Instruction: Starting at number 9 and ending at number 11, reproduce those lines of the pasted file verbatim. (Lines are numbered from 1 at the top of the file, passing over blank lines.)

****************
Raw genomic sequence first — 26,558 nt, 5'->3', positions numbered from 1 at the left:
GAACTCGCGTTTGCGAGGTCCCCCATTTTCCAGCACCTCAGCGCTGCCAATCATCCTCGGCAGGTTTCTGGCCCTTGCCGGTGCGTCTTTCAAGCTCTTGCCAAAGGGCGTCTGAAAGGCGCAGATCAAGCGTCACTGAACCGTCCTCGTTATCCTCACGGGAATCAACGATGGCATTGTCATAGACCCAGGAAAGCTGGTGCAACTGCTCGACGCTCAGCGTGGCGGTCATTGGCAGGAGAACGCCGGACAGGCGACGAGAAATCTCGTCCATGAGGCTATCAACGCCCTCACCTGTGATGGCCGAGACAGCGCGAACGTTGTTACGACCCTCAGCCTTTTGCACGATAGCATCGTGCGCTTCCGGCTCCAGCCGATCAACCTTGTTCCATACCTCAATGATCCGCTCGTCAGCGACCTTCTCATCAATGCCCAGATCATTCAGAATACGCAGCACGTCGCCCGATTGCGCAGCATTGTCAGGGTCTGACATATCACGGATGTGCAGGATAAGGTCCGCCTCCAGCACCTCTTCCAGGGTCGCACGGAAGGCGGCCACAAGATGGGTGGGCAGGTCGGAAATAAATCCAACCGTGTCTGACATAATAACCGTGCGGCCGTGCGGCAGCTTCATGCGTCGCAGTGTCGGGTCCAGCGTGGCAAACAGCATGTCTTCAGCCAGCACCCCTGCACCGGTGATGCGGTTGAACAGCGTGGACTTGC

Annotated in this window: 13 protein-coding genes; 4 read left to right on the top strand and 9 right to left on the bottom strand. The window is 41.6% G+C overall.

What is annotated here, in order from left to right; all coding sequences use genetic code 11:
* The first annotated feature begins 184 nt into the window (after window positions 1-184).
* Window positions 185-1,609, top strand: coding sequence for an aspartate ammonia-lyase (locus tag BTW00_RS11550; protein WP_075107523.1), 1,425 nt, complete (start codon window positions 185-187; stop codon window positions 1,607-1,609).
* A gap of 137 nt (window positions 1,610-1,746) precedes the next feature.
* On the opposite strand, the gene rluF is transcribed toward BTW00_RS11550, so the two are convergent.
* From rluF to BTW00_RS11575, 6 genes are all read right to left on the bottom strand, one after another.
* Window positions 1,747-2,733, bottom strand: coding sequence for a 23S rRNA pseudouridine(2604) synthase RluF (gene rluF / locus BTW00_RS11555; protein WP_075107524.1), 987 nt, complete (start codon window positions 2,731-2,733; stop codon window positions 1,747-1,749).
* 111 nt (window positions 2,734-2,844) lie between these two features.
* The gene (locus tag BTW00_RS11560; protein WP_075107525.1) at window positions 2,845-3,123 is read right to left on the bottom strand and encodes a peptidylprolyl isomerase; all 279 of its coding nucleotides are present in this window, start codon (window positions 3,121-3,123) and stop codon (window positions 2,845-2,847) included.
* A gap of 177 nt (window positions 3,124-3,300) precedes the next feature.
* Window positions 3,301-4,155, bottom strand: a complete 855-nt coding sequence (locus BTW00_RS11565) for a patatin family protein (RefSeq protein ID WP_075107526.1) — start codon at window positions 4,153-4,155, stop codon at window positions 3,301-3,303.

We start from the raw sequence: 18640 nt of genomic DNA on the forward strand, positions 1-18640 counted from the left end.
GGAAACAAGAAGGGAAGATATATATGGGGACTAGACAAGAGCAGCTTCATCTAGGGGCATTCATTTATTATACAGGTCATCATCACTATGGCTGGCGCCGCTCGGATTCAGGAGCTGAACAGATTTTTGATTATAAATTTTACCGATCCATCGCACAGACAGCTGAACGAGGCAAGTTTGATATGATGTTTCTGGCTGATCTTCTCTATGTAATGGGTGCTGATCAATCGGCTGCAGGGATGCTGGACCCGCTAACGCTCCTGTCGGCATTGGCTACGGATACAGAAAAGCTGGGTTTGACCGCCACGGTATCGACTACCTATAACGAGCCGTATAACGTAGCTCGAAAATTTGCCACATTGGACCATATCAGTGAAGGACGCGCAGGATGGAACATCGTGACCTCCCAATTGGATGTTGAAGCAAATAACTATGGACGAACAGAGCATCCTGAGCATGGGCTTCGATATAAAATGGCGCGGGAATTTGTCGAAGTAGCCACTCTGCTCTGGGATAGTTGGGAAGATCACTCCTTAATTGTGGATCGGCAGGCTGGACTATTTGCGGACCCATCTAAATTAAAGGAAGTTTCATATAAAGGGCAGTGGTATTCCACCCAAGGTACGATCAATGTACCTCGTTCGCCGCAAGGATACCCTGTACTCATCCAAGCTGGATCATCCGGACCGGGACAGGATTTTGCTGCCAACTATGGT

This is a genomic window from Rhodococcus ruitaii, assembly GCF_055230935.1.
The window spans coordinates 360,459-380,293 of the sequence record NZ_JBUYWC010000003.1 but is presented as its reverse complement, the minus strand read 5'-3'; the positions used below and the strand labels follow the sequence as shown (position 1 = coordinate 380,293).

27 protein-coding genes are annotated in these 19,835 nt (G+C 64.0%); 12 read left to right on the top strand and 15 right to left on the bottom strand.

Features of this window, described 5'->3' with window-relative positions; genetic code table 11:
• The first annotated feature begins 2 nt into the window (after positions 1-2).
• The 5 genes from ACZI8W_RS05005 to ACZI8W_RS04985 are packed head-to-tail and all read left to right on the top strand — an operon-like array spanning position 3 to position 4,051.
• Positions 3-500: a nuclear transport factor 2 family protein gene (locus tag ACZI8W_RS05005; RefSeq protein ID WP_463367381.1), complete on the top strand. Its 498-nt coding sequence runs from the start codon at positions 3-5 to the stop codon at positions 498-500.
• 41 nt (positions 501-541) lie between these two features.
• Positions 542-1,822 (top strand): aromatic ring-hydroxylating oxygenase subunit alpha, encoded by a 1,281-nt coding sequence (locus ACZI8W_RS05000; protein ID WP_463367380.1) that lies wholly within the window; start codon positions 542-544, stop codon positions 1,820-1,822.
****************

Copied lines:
* From rluF to BTW00_RS11575, 6 genes are all read right to left on the bottom strand, one after another.
* Window positions 1,747-2,733, bottom strand: coding sequence for a 23S rRNA pseudouridine(2604) synthase RluF (gene rluF / locus BTW00_RS11555; protein WP_075107524.1), 987 nt, complete (start codon window positions 2,731-2,733; stop codon window positions 1,747-1,749).
* 111 nt (window positions 2,734-2,844) lie between these two features.